Virupaksha Temple Padattakal
Virupaksha Temple Pattadakal near Bijapur is a center of early Chalukyan art. It has a set of nine temples built almost in a single file, showing the architects' longing for experimenting in diverse styles.
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Virupaksha Temple Pattadakal stands for the culmination of early Chalukyan art. Four of the temples here are in the south Indian Dravidian architectural style while four are in the north Indian Nagara style while Papanatha temple displays a fusion style.The temple is built on a high plinth of five fully evolved mouldings.
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The outer faces of the walls of the sanctum are divided into a central projection, two intermediate projections and two corner projections with four recesses in
between. Likewise, the mandapa walls on either side of the northern, eastern and southern proches are divided into two projections and two recesses. All these projections of the sanctum walls carry niches housing images of Saiva and Vaishnava deities like Bhairava, Narasimha, Hari-Hara, Lakulisa etc., while there are perforated windows of various design in the rest of the recesses.
The parapet consists of architectural elements called kutas (square), panjaras (miniature apsidal shrines) and salas (oblong) corresponding to the projections below and the linking courses (harantaras) above the recesses. The superstructure over the sanctum is a
Dravida-vimana in three storeys with a sukasana projection over the antarala. It is square in plan and repeats in its elevation many elements of the parapet and walls beneath. It has a beautifully shaped square roof (shikhara) with a round finial kalasa above.
The Virupaksha temple Pattadakal, probably the most gorgeous of all temples here is in the south Indian style and is almost a duplication of the Kailasanatha temple of Kanchi.
The Virupaksha temple was built by Lokeswari one of the queens of Vikramaditya II in honor of his victorious battle against the Pallavas of Kanchi in the year 735 CE. The Virupaksha temple faces east towards the Malaprabha River.
It has carvings illustrating scenes from the puranas in each of the 18 pillars in the mukhamandapam . There is also an image of Lakulisa , showing the dominance of the Pasupata sect of the Saiva religion in the Chalukyan land.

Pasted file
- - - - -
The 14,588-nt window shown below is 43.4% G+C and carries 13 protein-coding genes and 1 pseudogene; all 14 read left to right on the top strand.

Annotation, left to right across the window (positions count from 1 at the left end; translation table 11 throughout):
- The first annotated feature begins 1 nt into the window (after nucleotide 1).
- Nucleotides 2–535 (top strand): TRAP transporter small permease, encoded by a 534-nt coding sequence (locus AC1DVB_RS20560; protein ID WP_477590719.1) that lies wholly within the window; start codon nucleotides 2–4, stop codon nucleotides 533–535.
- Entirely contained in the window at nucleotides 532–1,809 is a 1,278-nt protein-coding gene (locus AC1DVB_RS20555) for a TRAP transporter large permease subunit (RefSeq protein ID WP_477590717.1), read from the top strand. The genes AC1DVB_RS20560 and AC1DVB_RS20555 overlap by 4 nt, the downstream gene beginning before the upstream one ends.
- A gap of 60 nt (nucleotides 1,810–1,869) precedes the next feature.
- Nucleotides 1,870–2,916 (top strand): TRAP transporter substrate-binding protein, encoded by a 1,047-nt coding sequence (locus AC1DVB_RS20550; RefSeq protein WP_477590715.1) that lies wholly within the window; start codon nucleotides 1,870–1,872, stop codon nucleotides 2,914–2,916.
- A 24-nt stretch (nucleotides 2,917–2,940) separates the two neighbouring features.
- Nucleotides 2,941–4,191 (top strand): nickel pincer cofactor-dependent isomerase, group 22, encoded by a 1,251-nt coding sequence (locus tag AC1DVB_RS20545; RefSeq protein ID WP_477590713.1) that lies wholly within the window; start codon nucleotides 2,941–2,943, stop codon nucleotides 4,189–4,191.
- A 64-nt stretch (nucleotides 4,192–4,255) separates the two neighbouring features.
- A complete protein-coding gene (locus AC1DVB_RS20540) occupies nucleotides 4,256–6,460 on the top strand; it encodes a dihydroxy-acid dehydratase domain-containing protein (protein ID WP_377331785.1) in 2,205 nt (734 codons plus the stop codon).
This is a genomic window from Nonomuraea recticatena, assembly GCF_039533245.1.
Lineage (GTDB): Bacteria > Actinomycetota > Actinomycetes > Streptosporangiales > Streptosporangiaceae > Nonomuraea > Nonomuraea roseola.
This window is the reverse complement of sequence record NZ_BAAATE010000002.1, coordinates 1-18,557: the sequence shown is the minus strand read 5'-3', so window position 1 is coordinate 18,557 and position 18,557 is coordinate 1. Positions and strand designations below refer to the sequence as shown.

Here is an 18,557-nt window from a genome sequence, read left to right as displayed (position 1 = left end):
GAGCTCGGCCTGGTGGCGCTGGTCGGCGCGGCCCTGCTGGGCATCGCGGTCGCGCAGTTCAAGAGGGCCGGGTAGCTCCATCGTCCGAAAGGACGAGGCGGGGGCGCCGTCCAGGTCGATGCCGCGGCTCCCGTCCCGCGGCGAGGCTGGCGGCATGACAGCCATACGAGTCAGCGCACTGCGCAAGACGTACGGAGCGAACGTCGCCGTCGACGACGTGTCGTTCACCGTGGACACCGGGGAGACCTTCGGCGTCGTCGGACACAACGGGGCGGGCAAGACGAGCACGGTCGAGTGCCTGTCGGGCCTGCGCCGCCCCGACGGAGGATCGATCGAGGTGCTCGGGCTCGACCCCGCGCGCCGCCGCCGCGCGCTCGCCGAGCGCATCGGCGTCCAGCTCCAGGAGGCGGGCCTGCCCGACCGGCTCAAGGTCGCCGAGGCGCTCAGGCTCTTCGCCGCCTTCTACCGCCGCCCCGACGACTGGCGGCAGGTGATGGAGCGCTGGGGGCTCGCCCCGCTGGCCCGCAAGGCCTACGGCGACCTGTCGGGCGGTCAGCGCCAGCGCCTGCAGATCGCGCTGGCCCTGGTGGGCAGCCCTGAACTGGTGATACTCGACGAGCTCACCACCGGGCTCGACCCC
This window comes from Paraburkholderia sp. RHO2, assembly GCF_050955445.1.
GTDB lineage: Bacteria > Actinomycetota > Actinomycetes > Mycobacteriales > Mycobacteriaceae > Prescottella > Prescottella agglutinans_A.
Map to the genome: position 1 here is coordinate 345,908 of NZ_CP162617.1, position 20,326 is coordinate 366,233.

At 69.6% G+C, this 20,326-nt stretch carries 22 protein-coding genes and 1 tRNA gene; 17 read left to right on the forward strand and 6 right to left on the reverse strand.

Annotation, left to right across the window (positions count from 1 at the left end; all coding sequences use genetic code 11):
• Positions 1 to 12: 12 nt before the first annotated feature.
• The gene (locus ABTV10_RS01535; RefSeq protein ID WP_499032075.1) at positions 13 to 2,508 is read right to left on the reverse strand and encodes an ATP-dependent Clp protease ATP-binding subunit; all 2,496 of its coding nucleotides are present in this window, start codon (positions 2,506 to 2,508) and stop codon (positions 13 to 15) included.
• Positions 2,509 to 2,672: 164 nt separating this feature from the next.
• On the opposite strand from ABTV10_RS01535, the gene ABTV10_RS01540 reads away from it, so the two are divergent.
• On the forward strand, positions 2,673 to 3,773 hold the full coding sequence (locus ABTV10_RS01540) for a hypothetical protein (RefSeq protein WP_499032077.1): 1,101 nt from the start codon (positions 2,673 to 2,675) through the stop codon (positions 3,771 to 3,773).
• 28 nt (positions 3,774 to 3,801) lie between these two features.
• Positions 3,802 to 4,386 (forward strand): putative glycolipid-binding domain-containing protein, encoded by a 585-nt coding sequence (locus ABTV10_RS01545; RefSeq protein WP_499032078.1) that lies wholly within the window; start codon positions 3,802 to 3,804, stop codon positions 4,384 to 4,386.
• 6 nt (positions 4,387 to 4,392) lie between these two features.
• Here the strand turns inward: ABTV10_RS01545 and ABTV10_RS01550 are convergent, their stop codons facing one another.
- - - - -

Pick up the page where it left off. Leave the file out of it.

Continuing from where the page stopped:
The whole of the interior of this temple is embellished with elegant carvings and aesthetically modeled sculptures. Episodes from the Ramayana (e.g. abduction of Sita) Mahabharata (e.g. Bhishma lying in a bed of arrows), Bhagavata (e.g. Krishna lifting the Govardhan mountain) and Kiratarjuniya (e.g. Arjuna receiving the Pasupatastra from Siva) are depicted on the pillars of the sabha- mandapa and the pilasters here have the sculptures of amorous couples and Rati and Manmatha. Flora, fauna and geometrical patterns adorn various parts of the temple. Doorjambs (dwara-shakhas) with their delicate carvings, pillars and pilasters with various types of capitals and carvings on their faces, lintels relieved with animals, birds and architectural motifs, ceilings depicting divine beings and the majestically standing dwarapalas all unfold a ricj world of plastic art before the connoisseurs and attest to the heights reached by the Chalukyan sculptures.
The Nandi-mandapa situated to the east of the temple, is a square pavilion open on all the four sides. It houses a large image of Nandi on a raised floor. Its flat roof is supported by four pillars and short lengths of walls whose outer surfaces are carved with attendant figutes and Kinnara-mithunas (couples)
There are a number of inscriptions big and small, engraved in different parts of this temple. Inscriptions in the porch of the eastern gateway record the victory of Vikramaditya II over Kanchipuram and the royal honour and the title of ‘Tribhuvanachari’ conferred on Anivaritachari Gunda, the architect of the temple and the extol the virtues of Sarvasiddhi Achari, the architect of the southern portion of the temple.
Southindiatourtravel.com provides information on Virupaksha Temple, Pattadakal and different Temples in Karnataka.